The record of pupils with special needs in Scotland and England compares badly with other developed countries
EXCESSIVE TESTING and low expectations are blighting the education of some of the UK's most vulnerable pupils - and failure to address those issues will cost society dearly in years to come, conference delegates have been told.
Martyn Rouse, director of Aber-deen University's Inclusive Practice Project, said that the record of pupils with special needs in Eng-land and Scotland compared badly with other developed countries, and some who did well early in their education faltered as they got older.
"Britain's highest achievers do very well, but the gap between the haves and the have-nots in the UK is wide," he said, adding that the UK has "one of the longest tails of underachievement in the developed world".
Although the gap is not as wide in Scotland, Professor Rouse - speaking at last week's Scottish Support for Learning Association conference in Fort William - stressed that the record north of the border was "nothing to be proud of".
He argued that long-term approaches had to be taken to improve the lives of vulnerable children, and that any extra spending would be offset by economic and social benefits in the future. Otherwise, he believes, there will be heavy costs in terms of increasing prison populations, welfare payments and higher insurance premiums: "It's pay now or pay later."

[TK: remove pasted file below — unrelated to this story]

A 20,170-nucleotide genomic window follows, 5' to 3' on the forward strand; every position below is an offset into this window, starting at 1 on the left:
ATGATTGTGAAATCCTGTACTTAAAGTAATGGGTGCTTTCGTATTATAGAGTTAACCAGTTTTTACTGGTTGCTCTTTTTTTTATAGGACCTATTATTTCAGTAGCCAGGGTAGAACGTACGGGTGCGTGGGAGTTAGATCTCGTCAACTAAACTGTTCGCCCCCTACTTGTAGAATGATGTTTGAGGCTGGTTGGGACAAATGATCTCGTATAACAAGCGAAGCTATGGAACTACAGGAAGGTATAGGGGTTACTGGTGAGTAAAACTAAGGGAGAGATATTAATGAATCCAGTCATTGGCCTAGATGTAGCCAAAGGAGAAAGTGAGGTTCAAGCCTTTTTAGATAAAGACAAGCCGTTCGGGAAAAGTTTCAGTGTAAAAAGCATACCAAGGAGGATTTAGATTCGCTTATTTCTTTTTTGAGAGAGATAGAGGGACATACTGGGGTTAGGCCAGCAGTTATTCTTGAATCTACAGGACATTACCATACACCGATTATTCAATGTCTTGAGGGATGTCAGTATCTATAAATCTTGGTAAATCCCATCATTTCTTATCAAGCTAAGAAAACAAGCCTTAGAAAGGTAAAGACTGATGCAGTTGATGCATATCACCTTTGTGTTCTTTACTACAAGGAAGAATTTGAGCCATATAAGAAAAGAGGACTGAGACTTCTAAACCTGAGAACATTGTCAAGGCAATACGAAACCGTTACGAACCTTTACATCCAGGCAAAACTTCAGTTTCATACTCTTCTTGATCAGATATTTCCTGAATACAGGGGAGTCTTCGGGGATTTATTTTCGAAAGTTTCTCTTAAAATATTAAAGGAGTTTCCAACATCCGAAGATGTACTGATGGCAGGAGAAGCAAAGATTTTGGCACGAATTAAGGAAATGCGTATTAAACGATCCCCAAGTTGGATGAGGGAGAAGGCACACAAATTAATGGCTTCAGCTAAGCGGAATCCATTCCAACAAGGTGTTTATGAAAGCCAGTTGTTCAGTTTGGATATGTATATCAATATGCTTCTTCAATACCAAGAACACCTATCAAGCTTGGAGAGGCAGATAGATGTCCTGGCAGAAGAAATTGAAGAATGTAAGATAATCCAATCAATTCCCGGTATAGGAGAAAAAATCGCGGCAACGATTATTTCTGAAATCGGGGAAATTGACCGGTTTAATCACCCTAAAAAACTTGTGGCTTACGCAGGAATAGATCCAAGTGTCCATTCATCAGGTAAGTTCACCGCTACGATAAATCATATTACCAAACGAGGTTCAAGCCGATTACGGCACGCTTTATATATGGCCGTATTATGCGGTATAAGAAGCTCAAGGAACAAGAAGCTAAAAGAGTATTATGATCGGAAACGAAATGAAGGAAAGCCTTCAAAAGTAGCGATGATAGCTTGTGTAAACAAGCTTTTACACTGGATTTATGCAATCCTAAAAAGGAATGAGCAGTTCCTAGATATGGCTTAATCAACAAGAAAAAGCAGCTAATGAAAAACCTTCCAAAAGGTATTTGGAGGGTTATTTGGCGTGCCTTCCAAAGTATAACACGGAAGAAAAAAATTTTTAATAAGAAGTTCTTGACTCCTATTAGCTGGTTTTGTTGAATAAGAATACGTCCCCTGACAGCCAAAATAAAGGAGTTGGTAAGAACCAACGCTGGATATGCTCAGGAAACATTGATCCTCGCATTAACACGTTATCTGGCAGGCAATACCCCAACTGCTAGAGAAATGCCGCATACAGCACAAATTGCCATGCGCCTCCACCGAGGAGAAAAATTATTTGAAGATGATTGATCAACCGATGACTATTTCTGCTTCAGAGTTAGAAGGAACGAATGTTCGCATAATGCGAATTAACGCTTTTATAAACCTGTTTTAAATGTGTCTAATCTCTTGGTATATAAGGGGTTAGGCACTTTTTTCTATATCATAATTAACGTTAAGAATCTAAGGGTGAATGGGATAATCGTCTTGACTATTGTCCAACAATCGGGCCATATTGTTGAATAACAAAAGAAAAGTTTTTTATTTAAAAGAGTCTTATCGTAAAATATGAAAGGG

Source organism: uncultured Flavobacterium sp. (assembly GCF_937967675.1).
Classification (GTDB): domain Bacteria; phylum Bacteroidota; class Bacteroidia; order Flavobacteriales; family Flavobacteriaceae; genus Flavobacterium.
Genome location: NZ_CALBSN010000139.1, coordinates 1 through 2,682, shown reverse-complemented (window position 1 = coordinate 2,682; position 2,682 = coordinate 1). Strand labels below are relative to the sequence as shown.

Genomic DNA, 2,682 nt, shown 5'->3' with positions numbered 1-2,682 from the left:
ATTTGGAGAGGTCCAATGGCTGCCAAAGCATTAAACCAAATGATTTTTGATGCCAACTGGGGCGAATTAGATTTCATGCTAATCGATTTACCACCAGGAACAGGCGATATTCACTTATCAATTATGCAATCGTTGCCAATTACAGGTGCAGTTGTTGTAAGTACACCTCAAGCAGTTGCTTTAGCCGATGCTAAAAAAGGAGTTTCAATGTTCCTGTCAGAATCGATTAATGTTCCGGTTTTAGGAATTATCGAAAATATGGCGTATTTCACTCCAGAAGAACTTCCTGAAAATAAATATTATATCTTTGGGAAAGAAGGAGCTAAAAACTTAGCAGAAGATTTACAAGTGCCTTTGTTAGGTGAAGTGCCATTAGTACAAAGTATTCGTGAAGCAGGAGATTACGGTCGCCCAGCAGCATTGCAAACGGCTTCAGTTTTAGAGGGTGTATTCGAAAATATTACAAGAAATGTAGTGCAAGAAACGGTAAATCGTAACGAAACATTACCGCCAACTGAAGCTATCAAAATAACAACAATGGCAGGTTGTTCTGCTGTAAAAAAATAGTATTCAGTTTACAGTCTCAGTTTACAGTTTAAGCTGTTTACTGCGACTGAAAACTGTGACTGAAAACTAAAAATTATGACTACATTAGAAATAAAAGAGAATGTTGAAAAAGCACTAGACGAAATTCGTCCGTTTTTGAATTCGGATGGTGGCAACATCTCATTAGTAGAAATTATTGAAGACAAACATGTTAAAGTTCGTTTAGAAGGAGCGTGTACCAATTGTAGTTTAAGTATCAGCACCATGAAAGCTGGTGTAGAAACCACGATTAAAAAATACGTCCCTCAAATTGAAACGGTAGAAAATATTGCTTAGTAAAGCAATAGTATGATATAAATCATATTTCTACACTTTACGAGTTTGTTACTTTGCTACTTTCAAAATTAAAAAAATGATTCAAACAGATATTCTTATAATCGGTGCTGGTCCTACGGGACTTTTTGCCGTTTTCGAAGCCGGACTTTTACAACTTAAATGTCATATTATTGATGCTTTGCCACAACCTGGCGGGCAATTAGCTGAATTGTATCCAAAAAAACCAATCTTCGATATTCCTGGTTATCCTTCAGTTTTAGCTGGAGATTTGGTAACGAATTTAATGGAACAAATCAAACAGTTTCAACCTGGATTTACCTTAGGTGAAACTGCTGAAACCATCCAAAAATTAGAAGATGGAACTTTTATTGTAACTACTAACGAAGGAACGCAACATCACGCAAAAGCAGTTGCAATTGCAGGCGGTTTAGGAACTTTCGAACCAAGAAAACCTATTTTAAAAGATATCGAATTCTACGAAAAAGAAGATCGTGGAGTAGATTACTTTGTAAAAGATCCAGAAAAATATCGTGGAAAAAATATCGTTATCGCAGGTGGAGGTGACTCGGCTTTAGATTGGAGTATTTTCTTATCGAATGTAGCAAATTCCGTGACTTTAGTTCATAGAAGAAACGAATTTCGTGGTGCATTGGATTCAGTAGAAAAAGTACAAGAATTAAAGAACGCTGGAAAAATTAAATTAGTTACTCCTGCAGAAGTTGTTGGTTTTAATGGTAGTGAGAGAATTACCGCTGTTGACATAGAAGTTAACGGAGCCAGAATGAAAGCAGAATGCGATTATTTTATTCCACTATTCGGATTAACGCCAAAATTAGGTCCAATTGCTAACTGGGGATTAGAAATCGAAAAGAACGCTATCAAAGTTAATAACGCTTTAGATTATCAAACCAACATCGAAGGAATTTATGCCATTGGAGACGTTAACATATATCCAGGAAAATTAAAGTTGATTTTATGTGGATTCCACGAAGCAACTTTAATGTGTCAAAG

Professor Rouse said that the UK's poor record was partly because expectations of children deemed to have special needs were often low, but that teachers "should not underestimate their power" to help such children.
He pointed to a reliance on testing and exams in the UK that failed to make the most of many pupils' abilities. Again, however, he stressed that this was not quite as pronounced in Scotland as in England.
Others factors he identified as contributing to exclusion and underachievement included: the belief of some that education is a privilege; school structures and cultures; "territorial disputes" between professionals; and different beliefs about the ability and worth of some children.
Professor Rouse argued that, rather than focus on individual children, learning support staff should be encouraged to look at the bigger picture and work closely with other school staff. "So instead of going out to fix the children, they're going out to improve the system."
He underlined a strong link be-tween poor ed-ucation and poverty, as well as the UK's ranking of second from bottom in international comparisons of well-being. He is encouraged by the Scottish Executive's attempts to get different agencies to work together in the interests of children's welfare, citing the Getting It Right For Every Child document.
He also stressed that initial training of teachers should prepare them better, and that this should have closer links with continuous professional development.
Professor Rouse looked at the international picture and found that most countries had children who underachieved or were excluded, with economic and social consequences throughout society. These issues cause confusion in many countries for a number of reasons, including stigma attached to those with special needs, a lack of clarity about who has special needs, and "opaque funding mechanisms".
Human rights also informed Professor Rouse's speech, which highlighted the difference between a right to education and the rights to participate and achieve once in education.